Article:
The American Society of Naturalists invites graduate students, postdocs, faculty and other professionals from ecology, evolution, behavior, genetics, physiology, and associated fields to our stand alone meeting at the Asilomar Conference Grounds on 3-7 January 2020.
Do you know a good alternate location for future meetings? Let us know! https://www.amnat.org/announcements/ASNAsilomar.html
Joint Meetings (with SSE and SSB)
The joint meeting website is at http://www.evolutionmeetings.org/
The 2019 joint meeting of the ASN, SSE, and SSB will be held June 21-25 in Providence, Rhode Island. Information for the meeting can be found here:
Registration information will be opening in February 2019.
FUTURE JOINT MEETINGS
- 2020, Cleveland, Ohio, June 19-23
- 2021, Albuquerque, New Mexico, June 25-29
- 2022, Athens, Georgia, USA, June 24-28
Meeting Code of Conduct
The American Society of Naturalists (ASN) prohibits all forms of discrimination, harassment, and retaliation at Society meetings. Behavior that undermines the integrity of intellectual discourse and interactions will not be tolerated at Society meetings. See the SAFE EVOLUTION section below and the webpage at https://www.evolutionmeetings.org/safe-evolution.html
Social Media Policy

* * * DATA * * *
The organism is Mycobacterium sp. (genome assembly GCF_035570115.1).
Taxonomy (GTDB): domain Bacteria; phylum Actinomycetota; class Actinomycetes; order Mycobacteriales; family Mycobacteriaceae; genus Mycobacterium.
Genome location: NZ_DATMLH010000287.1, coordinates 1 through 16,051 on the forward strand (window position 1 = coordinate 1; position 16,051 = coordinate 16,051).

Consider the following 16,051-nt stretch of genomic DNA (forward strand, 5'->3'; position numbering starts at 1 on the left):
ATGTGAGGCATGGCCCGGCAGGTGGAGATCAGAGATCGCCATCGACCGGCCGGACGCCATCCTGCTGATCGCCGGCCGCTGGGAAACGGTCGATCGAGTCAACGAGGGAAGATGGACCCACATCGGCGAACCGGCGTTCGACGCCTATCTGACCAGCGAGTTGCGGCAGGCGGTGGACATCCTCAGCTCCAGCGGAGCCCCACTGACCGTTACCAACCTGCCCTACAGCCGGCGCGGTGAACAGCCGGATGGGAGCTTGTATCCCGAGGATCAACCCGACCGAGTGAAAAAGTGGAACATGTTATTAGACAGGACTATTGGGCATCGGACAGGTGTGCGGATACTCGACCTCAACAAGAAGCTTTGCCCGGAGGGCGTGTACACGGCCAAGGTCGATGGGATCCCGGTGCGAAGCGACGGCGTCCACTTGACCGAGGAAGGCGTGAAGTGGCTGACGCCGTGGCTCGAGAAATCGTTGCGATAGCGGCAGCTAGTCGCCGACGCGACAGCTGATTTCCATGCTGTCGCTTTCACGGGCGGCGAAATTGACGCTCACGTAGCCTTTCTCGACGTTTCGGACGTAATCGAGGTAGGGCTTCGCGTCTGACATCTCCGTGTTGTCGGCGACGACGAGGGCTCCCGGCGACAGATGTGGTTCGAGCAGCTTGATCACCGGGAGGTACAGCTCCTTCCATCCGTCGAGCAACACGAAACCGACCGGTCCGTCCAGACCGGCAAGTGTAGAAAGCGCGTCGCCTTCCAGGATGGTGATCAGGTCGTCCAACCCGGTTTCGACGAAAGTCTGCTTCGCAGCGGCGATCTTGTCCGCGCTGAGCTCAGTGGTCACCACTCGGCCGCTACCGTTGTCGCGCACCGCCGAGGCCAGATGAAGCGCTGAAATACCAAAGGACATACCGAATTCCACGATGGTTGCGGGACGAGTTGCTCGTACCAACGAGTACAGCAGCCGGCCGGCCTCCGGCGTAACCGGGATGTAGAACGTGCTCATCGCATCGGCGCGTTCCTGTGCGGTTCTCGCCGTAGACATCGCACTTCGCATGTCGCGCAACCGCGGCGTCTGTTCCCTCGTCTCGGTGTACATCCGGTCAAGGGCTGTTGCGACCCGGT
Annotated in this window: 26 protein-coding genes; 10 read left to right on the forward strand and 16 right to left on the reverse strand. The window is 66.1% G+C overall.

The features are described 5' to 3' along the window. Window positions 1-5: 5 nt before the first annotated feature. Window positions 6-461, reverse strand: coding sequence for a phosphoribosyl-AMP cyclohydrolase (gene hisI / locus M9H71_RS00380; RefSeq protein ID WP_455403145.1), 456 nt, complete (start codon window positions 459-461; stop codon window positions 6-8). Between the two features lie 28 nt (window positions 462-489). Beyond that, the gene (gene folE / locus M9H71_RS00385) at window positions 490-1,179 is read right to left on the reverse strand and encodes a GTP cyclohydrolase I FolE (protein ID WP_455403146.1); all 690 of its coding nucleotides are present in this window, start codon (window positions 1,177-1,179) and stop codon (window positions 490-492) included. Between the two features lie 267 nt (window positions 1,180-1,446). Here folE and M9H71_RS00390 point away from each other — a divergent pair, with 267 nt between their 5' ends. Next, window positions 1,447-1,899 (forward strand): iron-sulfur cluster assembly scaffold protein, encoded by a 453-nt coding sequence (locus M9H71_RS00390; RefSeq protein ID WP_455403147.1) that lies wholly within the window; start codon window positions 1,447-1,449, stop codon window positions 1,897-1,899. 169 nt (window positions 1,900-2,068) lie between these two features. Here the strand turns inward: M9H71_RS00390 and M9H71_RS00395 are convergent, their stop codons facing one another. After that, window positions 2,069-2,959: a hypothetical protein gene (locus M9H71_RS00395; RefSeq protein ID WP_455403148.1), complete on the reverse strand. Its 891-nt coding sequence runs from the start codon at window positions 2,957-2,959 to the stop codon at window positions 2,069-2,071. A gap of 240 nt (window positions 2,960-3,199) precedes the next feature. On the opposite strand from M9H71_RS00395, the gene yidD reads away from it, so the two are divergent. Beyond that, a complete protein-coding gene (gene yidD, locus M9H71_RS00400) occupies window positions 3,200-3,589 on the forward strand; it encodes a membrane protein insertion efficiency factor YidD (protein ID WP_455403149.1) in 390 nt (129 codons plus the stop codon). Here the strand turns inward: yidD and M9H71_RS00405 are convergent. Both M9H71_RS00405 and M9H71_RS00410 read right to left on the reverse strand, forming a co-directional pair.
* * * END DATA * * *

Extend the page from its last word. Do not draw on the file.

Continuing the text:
The ASN supports the communication and discussion of science. Information presented at the Meetings (in poster or oral format) may be reported (and discussed) by attendees and science writers via blogs, Twitter, or other formats. However, we require that this be done respectfully and without direct reproduction of visual materials (e.g., no posting photos of slides or posters) unless permission is obtained from the presenter or they have already made this information freely available in an open-access forum.
A presenter may request that information in the presentation/poster not be shared but the presenter must provide explicit instructions, such as applying the No Tweeting symbol to every slide or poster that should not be shared.
Graduate Student Travel Grant
The American Society of Naturalists will award $500 each to 15 graduate students to help defray the cost of attending the meetings. Awards will be chosen from a random drawing of all eligible students who identified themselves as ASN members at registration. To be eligible, a student must be a student member of the American Society of Naturalists, must be presenting a paper or poster at the meeting, and must not have received the travel award in the previous year. The treasurer of the ASN will notify the recipients by email.
The Council of Evolution Societies (ASN, SSB, SSE) are committed to promoting a safe, inclusive, and professional work environment at the Joint Evolution Meetings and ensuring that all activities are free from discrimination, bias or harassment of any type. The SAFE EVOLUTION program was designed to establish standards of appropriate behaviors, to address work-climate related concerns, and to offer support to members who may feel harassed, threatened or unsafe in any way when participating in Joint Meeting programs. If we all engage, we can make the Joint Evolution Meetings a professional and meaningful experience for everyone. SAFE EVOLUTION makes us part of the solution to a persistent problem in academia.